Feb. 12 (Bloomberg) -- The U.S. government posted a January budget surplus for the first time in five years, reflecting higher revenue from payroll and individual income taxes.
Receipts exceeded outlays by $2.88 billion, compared with a $27.4 billion deficit in January 2012, according to Treasury Department data issued today in Washington. Economists projected a $2 billion shortfall, according to the median estimate in a Bloomberg survey. The nation had a $17.8 billion surplus in January 2008.
“Going forward, we are likely to see a dramatic improvement in the overall budget relative to the last year largely due to the improving economic performance,” Millan Mulraine, senior U.S. strategist for TD Securities Inc. in New York, said before the report.
The federal budget deficit will total $845 billion in fiscal 2013, the first time in five years the gap will be less than $1 trillion, reflecting a combination of budget cuts and economic growth, the Congressional Budget Office said Feb. 5. Next year’s gap will fall further to $616 billion, the nonpartisan agency said.
Today’s report showed revenue rose 16.2 percent in January from the same month a year earlier, to $272.2 billion from $234.3 billion. Spending increased 2.9 percent to $269.3 billion from $261.7 billion.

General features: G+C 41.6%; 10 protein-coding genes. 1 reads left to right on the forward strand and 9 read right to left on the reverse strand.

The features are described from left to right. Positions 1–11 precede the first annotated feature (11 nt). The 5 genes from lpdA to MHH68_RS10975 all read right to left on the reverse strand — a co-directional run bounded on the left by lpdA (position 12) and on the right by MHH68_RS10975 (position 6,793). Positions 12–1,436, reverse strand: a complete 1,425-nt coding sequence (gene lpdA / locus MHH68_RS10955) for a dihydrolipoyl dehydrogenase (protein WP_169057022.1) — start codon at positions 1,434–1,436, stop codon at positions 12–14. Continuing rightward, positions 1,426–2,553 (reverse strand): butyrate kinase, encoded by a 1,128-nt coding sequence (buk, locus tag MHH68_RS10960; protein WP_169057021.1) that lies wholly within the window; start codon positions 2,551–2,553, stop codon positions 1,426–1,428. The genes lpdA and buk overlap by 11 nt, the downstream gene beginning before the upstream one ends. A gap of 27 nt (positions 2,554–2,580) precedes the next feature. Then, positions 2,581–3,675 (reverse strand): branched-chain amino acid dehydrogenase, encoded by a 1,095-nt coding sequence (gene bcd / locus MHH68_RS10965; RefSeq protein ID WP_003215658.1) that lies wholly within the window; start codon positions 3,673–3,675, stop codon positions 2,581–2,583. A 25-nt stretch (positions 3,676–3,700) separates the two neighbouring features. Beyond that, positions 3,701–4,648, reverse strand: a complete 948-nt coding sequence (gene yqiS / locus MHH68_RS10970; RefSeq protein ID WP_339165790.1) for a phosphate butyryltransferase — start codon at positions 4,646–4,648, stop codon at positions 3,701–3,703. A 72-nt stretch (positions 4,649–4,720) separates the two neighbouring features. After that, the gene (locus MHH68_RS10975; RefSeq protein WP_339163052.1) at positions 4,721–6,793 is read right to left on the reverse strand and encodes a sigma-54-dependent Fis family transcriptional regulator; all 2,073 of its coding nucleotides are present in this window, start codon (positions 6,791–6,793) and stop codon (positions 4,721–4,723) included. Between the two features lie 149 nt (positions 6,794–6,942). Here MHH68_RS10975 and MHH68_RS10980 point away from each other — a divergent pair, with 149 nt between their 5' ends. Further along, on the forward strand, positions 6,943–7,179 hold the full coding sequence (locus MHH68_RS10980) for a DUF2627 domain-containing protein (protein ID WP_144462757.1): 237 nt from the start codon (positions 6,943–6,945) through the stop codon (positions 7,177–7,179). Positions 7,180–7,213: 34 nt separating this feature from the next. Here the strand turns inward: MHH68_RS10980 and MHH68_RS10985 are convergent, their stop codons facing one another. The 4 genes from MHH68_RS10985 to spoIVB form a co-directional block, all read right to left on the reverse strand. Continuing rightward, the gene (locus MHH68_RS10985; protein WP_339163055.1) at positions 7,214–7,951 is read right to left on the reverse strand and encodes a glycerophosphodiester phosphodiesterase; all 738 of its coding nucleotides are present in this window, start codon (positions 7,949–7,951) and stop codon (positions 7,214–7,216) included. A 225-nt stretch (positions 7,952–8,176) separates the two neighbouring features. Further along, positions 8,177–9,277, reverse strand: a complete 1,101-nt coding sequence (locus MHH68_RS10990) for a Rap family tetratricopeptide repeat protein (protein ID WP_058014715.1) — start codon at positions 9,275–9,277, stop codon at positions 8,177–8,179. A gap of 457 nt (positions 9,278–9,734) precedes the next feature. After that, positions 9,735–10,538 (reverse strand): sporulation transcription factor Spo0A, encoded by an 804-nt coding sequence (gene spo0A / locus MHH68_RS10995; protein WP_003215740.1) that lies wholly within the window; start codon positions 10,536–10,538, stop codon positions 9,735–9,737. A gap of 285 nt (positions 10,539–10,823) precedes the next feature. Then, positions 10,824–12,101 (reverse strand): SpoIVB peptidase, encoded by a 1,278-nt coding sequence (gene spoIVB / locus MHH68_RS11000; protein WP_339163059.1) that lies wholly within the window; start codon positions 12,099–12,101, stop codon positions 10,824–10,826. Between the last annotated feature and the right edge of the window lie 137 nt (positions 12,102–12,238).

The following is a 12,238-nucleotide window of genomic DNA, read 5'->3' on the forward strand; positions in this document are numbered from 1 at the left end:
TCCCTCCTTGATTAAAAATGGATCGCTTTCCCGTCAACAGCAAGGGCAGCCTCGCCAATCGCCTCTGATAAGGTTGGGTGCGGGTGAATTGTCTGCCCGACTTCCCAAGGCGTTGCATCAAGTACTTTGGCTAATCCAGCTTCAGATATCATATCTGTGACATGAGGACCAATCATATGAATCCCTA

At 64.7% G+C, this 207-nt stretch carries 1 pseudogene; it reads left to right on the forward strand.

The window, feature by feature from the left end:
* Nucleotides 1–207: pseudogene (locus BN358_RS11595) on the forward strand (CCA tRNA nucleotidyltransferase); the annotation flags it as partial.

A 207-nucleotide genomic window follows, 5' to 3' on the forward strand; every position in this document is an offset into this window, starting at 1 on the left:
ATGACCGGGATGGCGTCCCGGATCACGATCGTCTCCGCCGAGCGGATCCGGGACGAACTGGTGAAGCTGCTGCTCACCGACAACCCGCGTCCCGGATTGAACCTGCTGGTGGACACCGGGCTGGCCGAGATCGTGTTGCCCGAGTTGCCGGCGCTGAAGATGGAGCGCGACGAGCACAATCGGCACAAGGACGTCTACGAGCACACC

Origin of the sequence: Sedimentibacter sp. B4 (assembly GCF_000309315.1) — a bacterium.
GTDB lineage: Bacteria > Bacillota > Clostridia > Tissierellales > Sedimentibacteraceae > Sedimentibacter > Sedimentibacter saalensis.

Individual income tax receipts in the first four months of this fiscal year, which started Oct. 1, climbed to $468.4 billion from $403.8 billion in the same period last year. Corporate income tax receipts rose to $70.3 billion from $60.2 billion.
President Barack Obama and Republicans are locked in a standoff over how to avert $1.2 trillion in automatic spending cuts set to take effect on March 1 unless Congress acts to stop or replace them.
In addition, a temporary suspension of the nation’s $16.4 trillion debt ceiling only runs through May 18.
The U.S. Treasury on Feb. 6 urged Congress to pass a longer-term debt limit increase before the suspension runs out, saying failure to do so would force the department to take “extraordinary measures” to finance the government.
Consumers are grappling with an increase in the payroll tax, which Congress allowed to revert to its 2010 level of 6.2 percent from 4.2 percent starting in January. A worker earning $50,000 a year is taking home about $83 less a month because of the higher levy.
Estimates for January ranged from deficits of $2 billion to $35 billion, according to the Bloomberg survey of 27 economists.
On Feb. 7 the Congressional Budget Office projected January would show a budget deficit of $2 billion.
The CBO said that receipts were about $36 billion higher in January 2013 than they were in the same month last year, “largely because revenues from individual income and payroll taxes increased by $33 billion.”
“Most significantly, the temporary cut in payroll taxes expired at the end of December 2012, boosting withheld receipts by about $9 billion,” the CBO said.
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